China demands keep parties at table for IT deal
Trade negotiators push on with talks in Geneva to expand global agreement on removing tariffs
With China taking a hard stand on concessions, negotiators have agreed to extend until Friday talks on expanding a global pact to remove tariffs on a range of information and communications technology products.
“The good news is that virtually all the brush has been cleared for getting a strong deal this week,” John Neuffer, senior vice-president for global policy at the Information Technology Industry Council, a US-based advocacy group, said in a blog post from Geneva.
Neuffer said the decision was made at an ambassadors’ meeting late on Wednesday in Geneva. The negotiations had been scheduled to conclude on Wednesday.
Trade representatives from around the world are in the city in a last-ditch effort to broaden the scope of products covered by the Information Technology Agreement (ITA), a tariff-cutting scheme established under the World Trade Organisation (WTO) in 1996.
The Information Technology Industry Council – the members of which include Apple, Lenovo and Samsung Electronics – is part of a coalition of hi-tech trade associations and companies that are in Geneva for this year’s ninth round of ITA negotiations.
Since this final round started last week, China, which joined the ITA in 2003, has refused to pare down the number of items on its “sensitivities” list, which includes products it wants excluded from the talks or to have longer tariff phase-out periods.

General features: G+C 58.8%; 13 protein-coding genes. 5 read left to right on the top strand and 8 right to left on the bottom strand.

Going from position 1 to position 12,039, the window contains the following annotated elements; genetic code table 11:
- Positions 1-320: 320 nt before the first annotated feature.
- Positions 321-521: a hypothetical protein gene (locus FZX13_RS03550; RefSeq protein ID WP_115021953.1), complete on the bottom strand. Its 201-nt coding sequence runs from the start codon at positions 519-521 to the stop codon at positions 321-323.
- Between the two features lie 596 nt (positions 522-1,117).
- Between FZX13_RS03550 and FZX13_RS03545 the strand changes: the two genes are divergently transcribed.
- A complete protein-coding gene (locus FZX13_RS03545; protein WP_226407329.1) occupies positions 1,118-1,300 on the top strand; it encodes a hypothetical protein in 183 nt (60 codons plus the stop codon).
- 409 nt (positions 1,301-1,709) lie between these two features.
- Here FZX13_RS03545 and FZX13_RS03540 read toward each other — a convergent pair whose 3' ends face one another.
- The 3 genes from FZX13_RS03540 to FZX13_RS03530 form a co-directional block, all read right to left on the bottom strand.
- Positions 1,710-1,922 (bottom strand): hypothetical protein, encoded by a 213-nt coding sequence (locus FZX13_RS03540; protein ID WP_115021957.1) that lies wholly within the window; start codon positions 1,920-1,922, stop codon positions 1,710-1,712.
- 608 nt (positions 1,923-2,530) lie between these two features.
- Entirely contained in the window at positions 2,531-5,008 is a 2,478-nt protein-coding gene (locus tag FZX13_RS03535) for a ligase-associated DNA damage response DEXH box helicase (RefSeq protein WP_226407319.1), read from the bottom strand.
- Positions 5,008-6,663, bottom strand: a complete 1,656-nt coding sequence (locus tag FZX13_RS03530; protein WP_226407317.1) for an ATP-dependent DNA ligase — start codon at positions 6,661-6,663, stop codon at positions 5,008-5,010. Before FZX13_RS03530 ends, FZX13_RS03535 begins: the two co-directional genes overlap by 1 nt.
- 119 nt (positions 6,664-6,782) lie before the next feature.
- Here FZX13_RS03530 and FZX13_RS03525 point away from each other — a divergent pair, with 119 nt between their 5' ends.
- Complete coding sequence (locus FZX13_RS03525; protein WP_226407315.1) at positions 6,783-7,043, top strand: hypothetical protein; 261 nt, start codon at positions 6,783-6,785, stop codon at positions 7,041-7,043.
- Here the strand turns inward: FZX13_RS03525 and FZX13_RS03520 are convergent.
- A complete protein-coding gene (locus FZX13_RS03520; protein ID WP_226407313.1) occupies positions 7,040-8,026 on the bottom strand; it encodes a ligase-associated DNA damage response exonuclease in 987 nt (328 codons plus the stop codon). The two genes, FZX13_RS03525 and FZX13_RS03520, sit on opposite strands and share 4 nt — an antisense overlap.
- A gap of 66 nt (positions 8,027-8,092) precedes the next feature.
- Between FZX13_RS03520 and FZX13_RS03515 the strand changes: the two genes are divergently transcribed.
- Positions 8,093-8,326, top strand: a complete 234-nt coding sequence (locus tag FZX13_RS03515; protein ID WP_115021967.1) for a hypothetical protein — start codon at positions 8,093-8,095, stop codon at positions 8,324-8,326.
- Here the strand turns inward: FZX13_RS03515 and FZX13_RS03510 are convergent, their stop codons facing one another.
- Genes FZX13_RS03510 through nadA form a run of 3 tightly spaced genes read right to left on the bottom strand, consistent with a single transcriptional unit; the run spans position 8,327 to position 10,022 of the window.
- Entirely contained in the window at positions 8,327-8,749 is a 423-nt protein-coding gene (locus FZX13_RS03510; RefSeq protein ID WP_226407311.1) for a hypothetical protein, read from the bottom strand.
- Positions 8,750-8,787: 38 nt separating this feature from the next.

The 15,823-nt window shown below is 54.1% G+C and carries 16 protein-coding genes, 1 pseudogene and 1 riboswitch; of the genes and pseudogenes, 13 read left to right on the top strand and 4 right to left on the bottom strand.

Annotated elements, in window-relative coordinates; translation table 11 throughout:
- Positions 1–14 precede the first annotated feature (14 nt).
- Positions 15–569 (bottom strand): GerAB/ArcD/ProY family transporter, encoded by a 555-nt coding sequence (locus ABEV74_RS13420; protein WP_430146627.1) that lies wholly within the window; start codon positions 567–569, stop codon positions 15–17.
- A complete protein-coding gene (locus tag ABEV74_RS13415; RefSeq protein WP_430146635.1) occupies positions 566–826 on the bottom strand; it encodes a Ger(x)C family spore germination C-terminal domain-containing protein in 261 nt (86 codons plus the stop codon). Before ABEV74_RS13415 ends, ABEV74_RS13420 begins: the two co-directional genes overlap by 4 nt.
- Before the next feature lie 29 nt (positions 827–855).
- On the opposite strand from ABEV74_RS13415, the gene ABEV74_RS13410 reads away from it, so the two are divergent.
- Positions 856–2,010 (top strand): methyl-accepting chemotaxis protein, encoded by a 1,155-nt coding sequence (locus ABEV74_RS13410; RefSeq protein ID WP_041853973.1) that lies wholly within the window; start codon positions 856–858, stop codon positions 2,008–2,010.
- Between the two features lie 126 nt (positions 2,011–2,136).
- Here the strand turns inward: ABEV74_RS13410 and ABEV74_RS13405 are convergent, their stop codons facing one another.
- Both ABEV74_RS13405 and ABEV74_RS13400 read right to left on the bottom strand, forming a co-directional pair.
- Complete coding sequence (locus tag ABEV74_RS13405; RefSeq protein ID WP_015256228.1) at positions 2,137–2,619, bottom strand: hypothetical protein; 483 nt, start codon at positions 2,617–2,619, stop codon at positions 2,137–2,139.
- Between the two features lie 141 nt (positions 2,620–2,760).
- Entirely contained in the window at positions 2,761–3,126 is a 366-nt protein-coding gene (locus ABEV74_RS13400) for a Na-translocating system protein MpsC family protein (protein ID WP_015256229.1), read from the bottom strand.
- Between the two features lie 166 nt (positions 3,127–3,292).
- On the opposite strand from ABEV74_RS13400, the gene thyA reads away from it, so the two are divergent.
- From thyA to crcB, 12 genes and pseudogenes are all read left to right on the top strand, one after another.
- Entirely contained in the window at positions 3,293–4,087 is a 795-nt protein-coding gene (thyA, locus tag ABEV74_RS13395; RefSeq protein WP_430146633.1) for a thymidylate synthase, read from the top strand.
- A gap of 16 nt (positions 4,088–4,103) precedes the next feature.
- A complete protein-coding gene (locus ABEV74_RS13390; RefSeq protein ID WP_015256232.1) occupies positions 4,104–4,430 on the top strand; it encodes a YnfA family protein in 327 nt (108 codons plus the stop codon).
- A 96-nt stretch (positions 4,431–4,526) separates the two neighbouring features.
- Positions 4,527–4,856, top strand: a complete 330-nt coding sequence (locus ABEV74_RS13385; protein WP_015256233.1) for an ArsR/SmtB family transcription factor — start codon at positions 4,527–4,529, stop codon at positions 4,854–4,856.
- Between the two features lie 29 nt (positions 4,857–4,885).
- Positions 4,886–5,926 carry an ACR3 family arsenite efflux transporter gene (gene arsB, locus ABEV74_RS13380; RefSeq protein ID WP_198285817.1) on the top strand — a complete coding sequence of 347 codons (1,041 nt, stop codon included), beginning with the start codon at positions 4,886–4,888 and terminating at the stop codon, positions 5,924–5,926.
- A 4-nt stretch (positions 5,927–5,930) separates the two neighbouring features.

The ITA has tabled about 250 products for duty-free treatment, while China has about 140 on its sensitivities list.
About 70 WTO member countries are party to the ITA and account for 97 per cent of global trade in information and communications technology products. China is the largest exporter of such goods.
Neuffer said Turkey and a few small players “have sensitivities lists that still need work. But virtually everyone else is nearly good to go, except China”.
A deal reached in this round of ITA talks is expected to lead to a final agreement to be completed at the WTO ministerial conference in Bali, Indonesia, from December 3 to 6.
The European Union, which has been hosting this round of ITA talks at its WTO mission in Geneva, may bring up the global pact’s expansion at the 16th EU-China Summit in Beijing on Thursday, according to a report by World Trade Online.
The summit is the first bilateral meeting between the EU and China’s new leadership, led by Premier Li Keqiang. The EU is China’s biggest economic partner, with almost half a trillion euros’ worth of trade between the two markets last year.